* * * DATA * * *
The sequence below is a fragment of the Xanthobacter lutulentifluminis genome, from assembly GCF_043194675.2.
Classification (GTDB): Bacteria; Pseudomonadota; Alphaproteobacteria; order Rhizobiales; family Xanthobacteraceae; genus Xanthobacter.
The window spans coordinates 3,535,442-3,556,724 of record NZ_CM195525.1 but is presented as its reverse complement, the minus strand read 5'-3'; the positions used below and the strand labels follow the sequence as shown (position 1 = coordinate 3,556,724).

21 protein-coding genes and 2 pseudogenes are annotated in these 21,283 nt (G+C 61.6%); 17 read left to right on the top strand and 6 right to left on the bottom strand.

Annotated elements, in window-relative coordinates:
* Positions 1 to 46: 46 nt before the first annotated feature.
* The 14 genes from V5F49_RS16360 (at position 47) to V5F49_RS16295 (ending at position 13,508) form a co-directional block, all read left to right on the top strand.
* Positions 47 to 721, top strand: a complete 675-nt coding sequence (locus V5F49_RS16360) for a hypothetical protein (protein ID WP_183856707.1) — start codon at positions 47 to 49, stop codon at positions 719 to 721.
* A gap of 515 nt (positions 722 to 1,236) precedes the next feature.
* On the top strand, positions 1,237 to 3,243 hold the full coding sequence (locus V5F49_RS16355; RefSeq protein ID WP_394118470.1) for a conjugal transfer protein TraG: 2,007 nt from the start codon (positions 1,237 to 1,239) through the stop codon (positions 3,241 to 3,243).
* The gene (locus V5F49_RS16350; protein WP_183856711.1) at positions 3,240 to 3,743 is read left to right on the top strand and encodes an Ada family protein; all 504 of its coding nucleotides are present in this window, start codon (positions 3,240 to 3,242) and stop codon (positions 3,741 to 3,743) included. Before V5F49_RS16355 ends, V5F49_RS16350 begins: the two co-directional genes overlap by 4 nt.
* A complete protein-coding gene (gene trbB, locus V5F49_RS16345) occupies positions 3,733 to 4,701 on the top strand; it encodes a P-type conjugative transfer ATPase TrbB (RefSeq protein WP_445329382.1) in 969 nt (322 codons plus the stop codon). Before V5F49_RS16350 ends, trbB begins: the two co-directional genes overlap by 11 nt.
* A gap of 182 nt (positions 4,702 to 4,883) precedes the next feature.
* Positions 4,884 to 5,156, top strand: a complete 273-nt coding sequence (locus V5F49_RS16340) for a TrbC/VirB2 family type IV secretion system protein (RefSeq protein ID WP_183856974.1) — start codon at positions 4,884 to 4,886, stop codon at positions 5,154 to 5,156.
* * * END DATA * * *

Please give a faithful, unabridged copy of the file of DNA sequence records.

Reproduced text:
The sequence below is a fragment of the Xanthobacter lutulentifluminis genome, from assembly GCF_043194675.2.
Classification (GTDB): Bacteria; Pseudomonadota; Alphaproteobacteria; order Rhizobiales; family Xanthobacteraceae; genus Xanthobacter.
The window spans coordinates 3,535,442-3,556,724 of record NZ_CM195525.1 but is presented as its reverse complement, the minus strand read 5'-3'; the positions used below and the strand labels follow the sequence as shown (position 1 = coordinate 3,556,724).

21 protein-coding genes and 2 pseudogenes are annotated in these 21,283 nt (G+C 61.6%); 17 read left to right on the top strand and 6 right to left on the bottom strand.

Annotated elements, in window-relative coordinates:
* Positions 1 to 46: 46 nt before the first annotated feature.
* The 14 genes from V5F49_RS16360 (at position 47) to V5F49_RS16295 (ending at position 13,508) form a co-directional block, all read left to right on the top strand.
* Positions 47 to 721, top strand: a complete 675-nt coding sequence (locus V5F49_RS16360) for a hypothetical protein (protein ID WP_183856707.1) — start codon at positions 47 to 49, stop codon at positions 719 to 721.
* A gap of 515 nt (positions 722 to 1,236) precedes the next feature.
* On the top strand, positions 1,237 to 3,243 hold the full coding sequence (locus V5F49_RS16355; RefSeq protein ID WP_394118470.1) for a conjugal transfer protein TraG: 2,007 nt from the start codon (positions 1,237 to 1,239) through the stop codon (positions 3,241 to 3,243).
* The gene (locus V5F49_RS16350; protein WP_183856711.1) at positions 3,240 to 3,743 is read left to right on the top strand and encodes an Ada family protein; all 504 of its coding nucleotides are present in this window, start codon (positions 3,240 to 3,242) and stop codon (positions 3,741 to 3,743) included. Before V5F49_RS16355 ends, V5F49_RS16350 begins: the two co-directional genes overlap by 4 nt.
* A complete protein-coding gene (gene trbB, locus V5F49_RS16345) occupies positions 3,733 to 4,701 on the top strand; it encodes a P-type conjugative transfer ATPase TrbB (RefSeq protein WP_445329382.1) in 969 nt (322 codons plus the stop codon). Before V5F49_RS16350 ends, trbB begins: the two co-directional genes overlap by 11 nt.
* A gap of 182 nt (positions 4,702 to 4,883) precedes the next feature.
* Positions 4,884 to 5,156, top strand: a complete 273-nt coding sequence (locus V5F49_RS16340) for a TrbC/VirB2 family type IV secretion system protein (RefSeq protein ID WP_183856974.1) — start codon at positions 4,884 to 4,886, stop codon at positions 5,154 to 5,156.